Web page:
My Lords, the Government have today laid before the House the Financial Services (Banking Reform) Bill, and their response to the report of the Parliamentary Commission on Banking Standards that was published on 21 December last year, following the commission’s pre-legislative scrutiny of the Bill. I thank and pay tribute to the members of both the Independent Commission on Banking and the Parliamentary Commission on Banking Standards. The two commissions, whose membership comprises some of the most distinguished policymakers and formidable intellects in the world, have between them shaped a set of reforms to British banking that will lead the world and set an example to other countries in the seriousness, radicalism and meticulousness of the changes that are proposed. The Bill that is published today reflects their painstaking work, and the Government have accepted almost all their recommendations.
The reforms address what the Chancellor has called the British dilemma: how Britain can be a leading global financial centre, with more than its share of international trade in financial services, while at the same time not exposing the ordinary working people of this country to the catastrophic risks of banks failing. These reforms were, and are, necessary. The previous regime was tested and failed. UK taxpayers had to bail out the banks with £65 billion of the hard-earned money of ordinary working people, while those who had taken a one-way bet with their money slunk away, losing nothing more than their job—and sometimes not even that.
The anger that the country feels about what happened must be channelled into change, to reset Britain’s banking system. The objective of the Bill proposed by Vickers and endorsed by the commission is that any failure of any bank in future should not impose a cost on the taxpayer, and not interrupt for a second vital banking services. That is a high ambition, but one that is appropriate for a country with a reputation for financial stability and confidence that has for centuries been one of Britain’s chief assets in the world.
As is well known, the Bill will erect a ring-fence around the core operations of banks headquartered and regulated in the UK. Within that ring-fence, banks must be completely insulated from activities such as using depositors’ funds to speculate for the banks’ own benefit in capital markets. In the event of failure, depositors will be given preference in liquidation. As a result of the commission’s recommendations, the Government are making a number of further changes to the Bill. First, in the honourable Member for Chichester’s acute phrase, which will permanently enter the lexicon of banking, the ring-fence will be electrified. The regulator will be given the power to order the full separation of any bank that attempts to undermine the ring-fence. The directors of the banks will be personally responsible for ensuring that their banks comply with the ring-fencing rules, and the Prudential Regulation Authority will conduct an annual review of the operation and adequacy of the ring-fence rules.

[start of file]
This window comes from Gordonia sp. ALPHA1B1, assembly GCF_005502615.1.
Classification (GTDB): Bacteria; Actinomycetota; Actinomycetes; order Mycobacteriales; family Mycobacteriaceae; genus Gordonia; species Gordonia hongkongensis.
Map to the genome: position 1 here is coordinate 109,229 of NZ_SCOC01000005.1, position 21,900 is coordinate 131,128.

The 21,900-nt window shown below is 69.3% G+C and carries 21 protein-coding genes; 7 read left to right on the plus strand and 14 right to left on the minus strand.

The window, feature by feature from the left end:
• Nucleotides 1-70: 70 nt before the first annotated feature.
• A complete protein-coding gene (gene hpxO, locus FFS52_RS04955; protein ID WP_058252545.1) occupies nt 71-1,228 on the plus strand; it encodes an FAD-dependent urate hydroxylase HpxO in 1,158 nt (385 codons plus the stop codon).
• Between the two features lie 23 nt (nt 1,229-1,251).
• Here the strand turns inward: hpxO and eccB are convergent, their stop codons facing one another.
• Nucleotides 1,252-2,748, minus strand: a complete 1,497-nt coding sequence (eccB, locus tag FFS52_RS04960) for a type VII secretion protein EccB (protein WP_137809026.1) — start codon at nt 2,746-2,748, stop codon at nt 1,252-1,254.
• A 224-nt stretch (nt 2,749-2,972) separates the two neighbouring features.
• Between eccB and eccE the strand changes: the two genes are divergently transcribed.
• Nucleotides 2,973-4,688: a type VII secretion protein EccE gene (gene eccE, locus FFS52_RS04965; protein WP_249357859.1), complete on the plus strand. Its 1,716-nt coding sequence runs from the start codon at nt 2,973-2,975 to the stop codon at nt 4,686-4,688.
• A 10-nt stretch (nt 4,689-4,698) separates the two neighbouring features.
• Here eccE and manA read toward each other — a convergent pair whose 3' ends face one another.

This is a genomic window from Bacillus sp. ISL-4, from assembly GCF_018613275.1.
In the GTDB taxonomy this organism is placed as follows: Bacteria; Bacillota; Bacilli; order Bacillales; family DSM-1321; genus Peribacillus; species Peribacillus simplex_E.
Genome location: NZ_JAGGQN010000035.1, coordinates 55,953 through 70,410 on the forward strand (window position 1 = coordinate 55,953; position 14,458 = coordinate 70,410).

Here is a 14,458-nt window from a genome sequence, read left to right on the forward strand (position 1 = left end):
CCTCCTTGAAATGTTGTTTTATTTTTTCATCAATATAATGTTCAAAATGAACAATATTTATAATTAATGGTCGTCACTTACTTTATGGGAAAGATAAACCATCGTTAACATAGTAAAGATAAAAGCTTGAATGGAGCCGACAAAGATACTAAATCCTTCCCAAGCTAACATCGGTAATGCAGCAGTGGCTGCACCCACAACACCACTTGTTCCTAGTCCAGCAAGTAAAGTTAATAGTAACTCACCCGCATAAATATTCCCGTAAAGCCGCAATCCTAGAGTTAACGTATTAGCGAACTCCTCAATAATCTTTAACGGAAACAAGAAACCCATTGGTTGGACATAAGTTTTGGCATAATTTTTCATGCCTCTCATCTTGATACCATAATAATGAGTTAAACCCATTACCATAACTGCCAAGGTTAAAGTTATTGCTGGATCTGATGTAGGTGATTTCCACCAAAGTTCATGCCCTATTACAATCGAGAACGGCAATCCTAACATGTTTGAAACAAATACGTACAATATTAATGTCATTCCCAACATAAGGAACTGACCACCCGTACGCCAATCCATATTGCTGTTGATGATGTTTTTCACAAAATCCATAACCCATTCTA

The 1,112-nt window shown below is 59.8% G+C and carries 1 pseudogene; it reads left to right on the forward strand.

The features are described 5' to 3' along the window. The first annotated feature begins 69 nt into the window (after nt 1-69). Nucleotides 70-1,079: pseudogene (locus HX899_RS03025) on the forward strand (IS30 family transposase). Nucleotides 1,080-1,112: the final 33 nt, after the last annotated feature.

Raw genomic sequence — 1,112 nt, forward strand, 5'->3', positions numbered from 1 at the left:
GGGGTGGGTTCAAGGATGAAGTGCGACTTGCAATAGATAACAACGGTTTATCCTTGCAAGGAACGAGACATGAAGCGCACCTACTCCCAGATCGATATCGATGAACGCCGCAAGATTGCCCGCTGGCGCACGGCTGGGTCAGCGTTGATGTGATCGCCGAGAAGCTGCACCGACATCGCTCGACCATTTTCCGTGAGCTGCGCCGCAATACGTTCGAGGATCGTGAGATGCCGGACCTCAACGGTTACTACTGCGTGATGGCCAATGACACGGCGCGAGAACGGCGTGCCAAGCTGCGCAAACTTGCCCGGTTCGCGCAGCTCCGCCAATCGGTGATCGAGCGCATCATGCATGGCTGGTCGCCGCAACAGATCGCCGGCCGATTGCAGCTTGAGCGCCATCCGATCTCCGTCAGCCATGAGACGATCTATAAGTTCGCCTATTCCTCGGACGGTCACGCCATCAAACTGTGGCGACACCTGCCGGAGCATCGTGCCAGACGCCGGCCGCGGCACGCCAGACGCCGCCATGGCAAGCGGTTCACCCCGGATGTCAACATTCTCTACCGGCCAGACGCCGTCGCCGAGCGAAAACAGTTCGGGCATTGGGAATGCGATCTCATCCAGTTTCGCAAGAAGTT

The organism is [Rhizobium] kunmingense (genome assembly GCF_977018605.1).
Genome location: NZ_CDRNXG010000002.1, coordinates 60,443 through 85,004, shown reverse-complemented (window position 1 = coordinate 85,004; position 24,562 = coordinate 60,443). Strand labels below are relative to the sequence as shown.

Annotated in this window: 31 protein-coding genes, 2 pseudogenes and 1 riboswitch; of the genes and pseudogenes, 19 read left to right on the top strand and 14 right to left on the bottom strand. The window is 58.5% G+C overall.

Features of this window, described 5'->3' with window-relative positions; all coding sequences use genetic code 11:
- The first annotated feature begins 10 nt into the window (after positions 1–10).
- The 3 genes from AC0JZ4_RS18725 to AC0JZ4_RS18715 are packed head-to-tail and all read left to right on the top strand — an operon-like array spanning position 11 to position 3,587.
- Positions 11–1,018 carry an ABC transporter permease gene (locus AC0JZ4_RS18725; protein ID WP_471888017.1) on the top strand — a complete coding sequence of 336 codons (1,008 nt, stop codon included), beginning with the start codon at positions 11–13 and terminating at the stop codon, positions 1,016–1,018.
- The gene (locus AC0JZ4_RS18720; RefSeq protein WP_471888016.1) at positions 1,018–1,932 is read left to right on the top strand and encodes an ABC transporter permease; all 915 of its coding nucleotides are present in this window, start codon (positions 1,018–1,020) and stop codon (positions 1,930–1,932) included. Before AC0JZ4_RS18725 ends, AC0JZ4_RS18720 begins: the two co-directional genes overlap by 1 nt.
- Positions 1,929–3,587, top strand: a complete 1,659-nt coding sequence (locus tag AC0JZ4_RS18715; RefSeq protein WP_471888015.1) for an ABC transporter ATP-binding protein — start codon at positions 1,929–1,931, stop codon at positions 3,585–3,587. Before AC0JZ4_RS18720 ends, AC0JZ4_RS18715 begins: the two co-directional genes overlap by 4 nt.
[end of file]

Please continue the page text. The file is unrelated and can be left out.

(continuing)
Secondly, there are explicit provisions in the Bill for the principal aspects of ring-fencing, including that there should be separate boards of directors, remuneration arrangements and human resource management, for ring-fenced banks. Thirdly, the Bill gives us an opportunity to make an historic change in the competitive environment of UK banking. Competition is essential to ensure that customers benefit from innovation, extracting customer service and efficiency from their banks. That has not always been the experience of customers in the past. As well as bringing in a seven-day automatic account-switching service from September this year, the Government will take steps to tackle the cosy arrangement whereby the biggest banks determine how payment systems will be run. Why should it be necessary in 2013 for a cheque to take six days to clear, with banks and not customers scooping up the interest on balances during this delay? Why should a new bank have to beg an incumbent bank for permission to use the payments system? We will require access arrangements to payments systems that are fair, reasonable and transparent. The commission has, rightly, emphasised the importance of competition. I am grateful to it for propelling this drive further, as I am to my honourable friend the Member for South Northamptonshire, for whom greater competition in banking has been a personal crusade.